Setting out funding commitments, Mr Brokenshire said that the Government had made £1.6 million available immediately to the NSPCC to expand and promote its national helpline for adults. He also said that the Home Office would distribute a further £7.8 million in emergency support for charities helping vulnerable children who had been impacted by the virus. 

Guidance and resources

In April 2020, the Government published advice on how to help people, particularly children, stay safe online during the coronavirus outbreak. This guidance set out a four-point plan, recommending people:

  • review security and safety settings;
  • check facts and guard against disinformation;
  • be vigilant against fraud and scams; and
  • manage the amount of time spent online.

It also recommended that parents make use of parental controls to manage what children can access and have conversations with children to encourage them to speak to a trusted adult if they come across anything online that makes them uncomfortable.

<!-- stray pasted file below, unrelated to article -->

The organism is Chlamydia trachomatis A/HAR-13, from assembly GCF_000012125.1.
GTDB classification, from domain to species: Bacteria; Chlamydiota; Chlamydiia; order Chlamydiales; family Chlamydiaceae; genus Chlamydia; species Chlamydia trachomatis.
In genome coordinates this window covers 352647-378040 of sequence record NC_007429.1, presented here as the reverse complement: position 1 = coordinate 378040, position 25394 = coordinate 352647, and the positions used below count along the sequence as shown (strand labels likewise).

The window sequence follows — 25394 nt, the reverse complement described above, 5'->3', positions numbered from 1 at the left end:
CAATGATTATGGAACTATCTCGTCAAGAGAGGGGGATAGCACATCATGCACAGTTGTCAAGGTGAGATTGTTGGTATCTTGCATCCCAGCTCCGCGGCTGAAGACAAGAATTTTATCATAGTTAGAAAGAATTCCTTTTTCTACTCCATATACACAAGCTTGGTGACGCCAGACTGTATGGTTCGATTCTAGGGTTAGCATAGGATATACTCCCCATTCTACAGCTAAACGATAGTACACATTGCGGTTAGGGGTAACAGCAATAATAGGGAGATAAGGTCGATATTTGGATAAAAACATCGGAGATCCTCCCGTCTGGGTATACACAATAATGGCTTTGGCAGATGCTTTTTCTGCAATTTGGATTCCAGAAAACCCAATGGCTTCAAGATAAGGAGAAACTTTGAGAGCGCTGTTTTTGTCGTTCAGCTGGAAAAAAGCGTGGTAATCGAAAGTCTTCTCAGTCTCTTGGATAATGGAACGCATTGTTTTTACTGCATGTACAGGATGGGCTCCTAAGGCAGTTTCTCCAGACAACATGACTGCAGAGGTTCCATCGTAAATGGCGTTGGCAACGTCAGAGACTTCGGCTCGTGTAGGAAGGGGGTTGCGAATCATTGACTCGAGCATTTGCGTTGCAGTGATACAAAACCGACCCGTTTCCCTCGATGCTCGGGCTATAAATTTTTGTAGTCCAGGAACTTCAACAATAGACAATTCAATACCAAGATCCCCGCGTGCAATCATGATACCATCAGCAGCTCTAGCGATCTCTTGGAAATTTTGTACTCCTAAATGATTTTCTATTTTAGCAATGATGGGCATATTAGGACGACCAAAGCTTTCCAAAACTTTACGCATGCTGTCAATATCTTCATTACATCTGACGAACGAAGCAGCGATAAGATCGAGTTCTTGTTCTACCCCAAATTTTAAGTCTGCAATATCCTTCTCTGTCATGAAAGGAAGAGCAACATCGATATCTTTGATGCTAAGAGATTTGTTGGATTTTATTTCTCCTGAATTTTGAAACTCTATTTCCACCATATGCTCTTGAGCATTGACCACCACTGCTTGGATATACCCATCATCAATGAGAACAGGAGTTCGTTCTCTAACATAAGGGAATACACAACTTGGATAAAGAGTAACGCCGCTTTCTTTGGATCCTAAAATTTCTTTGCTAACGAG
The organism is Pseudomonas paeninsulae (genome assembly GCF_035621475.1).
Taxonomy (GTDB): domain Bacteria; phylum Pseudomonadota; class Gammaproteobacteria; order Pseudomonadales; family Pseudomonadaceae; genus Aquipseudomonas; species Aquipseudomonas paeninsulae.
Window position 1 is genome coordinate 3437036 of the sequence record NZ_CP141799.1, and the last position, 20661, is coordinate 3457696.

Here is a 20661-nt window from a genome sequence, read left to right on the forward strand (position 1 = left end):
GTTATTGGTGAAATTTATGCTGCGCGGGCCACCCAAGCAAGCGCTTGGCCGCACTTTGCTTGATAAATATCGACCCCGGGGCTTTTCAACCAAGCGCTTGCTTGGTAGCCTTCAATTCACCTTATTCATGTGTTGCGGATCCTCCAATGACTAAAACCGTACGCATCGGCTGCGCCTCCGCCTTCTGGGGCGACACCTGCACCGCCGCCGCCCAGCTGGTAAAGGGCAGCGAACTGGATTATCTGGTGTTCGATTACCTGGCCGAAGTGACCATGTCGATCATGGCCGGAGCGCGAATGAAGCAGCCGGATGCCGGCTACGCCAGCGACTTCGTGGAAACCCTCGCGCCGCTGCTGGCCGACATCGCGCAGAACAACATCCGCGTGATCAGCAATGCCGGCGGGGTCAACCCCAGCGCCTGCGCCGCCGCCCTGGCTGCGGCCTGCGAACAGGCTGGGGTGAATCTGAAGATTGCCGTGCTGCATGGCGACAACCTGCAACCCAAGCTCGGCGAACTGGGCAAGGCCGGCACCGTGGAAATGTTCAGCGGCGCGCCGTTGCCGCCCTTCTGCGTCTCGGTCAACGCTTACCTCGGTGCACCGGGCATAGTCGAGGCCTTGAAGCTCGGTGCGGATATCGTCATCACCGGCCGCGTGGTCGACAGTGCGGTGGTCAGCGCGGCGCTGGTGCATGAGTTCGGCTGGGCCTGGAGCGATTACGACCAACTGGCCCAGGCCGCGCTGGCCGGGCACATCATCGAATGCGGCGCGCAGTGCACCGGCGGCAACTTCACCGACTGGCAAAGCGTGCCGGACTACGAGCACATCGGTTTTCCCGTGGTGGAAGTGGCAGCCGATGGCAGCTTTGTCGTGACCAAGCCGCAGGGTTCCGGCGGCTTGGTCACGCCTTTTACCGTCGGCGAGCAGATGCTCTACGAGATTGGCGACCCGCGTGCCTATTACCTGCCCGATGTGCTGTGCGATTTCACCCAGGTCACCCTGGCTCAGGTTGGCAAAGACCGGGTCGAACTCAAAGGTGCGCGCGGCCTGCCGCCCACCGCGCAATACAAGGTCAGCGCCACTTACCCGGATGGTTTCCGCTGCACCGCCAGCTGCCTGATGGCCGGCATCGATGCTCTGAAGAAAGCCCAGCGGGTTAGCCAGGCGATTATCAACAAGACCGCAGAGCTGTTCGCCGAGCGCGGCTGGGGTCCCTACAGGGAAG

The Government has highlighted the NCA’s #OnlineSafetyAtHome campaign and its ThinkUKnow resources, in addition to interim safeguarding guidance for schools and colleges issued by the Department for Education. It also said it was working with the Five Country partners to “galvanise industry action”.

Online harms white paper

The Government set out plans to tackle online CSAE in April 2019 when it published its Online Harms White Paper. The paper detailed harms, both legal and illegal, linked to internet use. Included in this list was the issue of CSAE. The Government argued that the issue presented a growing threat, with both the scale and severity of this type of offending increasing.